In this episode, Zach is joined by Dr. Amy Serin, an internationally recognized neuropsychologist, founder of the Serin Center, and author of The Stress Switch: The Truth About Stress and How to Short Circuit It. Dr. Serin begins by explaining why she entered the field of psychology, and defines what it means to be a neuropsychologist. They explore the different ways neuropsychology can benefit someone suffering from addiction, and Dr. Serin offers tips for how to avoid relapsing during stressful times such as during the current pandemic. Following Dr. Serin, Zach is joined by Dr. Lawrence Jedlicka, a neurologist who is board certified in addiction medicine. Dr. Jedlicka shares his own transition from active addiction to becoming a neurologist and working in addiction recovery. He and Zach also discuss the human fight-or-flight response and how it plays out in a person suffering from addiction.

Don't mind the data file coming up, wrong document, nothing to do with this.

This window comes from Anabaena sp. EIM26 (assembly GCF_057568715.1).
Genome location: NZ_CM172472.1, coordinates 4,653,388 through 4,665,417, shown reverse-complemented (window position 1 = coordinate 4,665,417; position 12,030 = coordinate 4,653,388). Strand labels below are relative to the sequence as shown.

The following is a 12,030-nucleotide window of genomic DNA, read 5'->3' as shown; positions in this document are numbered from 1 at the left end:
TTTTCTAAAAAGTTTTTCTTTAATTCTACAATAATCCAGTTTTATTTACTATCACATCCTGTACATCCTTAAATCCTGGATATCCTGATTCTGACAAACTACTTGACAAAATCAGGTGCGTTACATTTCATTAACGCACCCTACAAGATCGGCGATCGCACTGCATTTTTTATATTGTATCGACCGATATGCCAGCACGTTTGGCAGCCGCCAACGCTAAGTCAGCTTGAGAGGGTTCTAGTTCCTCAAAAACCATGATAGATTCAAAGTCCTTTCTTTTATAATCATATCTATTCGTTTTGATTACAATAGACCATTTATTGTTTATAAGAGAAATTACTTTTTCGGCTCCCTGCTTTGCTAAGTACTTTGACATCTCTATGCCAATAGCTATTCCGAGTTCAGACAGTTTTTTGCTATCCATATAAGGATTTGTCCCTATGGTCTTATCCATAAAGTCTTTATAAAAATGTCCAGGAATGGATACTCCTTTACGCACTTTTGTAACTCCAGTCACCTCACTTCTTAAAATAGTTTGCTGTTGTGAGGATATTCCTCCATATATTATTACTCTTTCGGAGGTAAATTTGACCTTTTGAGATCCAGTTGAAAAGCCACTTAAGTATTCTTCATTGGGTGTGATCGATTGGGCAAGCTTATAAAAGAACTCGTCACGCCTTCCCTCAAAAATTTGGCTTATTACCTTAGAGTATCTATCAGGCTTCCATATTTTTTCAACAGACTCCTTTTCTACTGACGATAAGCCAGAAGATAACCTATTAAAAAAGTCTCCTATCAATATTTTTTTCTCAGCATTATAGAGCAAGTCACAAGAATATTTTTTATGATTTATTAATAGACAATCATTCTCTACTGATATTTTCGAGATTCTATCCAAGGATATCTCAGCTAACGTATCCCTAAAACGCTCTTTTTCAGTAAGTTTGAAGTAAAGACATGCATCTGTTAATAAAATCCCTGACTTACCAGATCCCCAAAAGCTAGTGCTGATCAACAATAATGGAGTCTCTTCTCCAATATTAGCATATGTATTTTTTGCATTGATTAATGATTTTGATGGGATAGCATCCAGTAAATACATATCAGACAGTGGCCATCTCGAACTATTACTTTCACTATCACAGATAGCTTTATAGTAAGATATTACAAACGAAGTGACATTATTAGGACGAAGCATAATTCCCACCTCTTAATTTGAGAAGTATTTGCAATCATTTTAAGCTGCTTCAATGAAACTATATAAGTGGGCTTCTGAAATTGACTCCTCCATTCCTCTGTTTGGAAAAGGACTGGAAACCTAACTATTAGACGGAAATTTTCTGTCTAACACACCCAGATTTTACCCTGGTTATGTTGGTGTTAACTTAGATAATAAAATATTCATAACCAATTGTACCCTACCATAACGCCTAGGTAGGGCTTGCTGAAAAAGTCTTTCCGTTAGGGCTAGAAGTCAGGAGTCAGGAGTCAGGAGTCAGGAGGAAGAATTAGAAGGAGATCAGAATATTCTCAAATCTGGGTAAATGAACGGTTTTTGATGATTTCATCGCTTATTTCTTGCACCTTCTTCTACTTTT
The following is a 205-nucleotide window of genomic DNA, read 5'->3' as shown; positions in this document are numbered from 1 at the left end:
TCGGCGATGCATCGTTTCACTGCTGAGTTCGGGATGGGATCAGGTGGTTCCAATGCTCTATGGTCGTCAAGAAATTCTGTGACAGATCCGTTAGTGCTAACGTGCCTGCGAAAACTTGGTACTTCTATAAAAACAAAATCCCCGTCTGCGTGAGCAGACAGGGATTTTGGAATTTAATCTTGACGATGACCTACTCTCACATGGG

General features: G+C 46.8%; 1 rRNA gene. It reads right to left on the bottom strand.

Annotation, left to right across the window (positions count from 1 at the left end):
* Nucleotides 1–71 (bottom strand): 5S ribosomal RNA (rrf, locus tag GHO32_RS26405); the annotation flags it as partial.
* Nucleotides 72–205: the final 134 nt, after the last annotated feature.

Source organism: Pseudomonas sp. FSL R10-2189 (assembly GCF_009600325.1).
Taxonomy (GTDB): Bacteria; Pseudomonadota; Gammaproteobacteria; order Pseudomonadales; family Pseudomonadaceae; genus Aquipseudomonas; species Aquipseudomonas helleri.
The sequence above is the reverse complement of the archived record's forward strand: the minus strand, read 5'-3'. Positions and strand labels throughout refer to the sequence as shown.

Zach: You’re listening to Landmark Recovery Radio, your source for addiction and recovery news and knowledge. You can find us online wherever you get your podcasts and don’t forget to subscribe to get the most up-to-date information from leading experts.
We have guest Lawrence Jedlicka joining us on the show today. Lawrence was born in Chicago and grew up on a family of ten which had a culture of drinking and many family members experiencing alcoholism. After years of active addiction himself, Lawrence made the change to get sober and then went to complete medical school. He became a neurologist. He completed a fellowship in addiction medicine in Georgia in 2013 and then became board-certified in addiction medicine.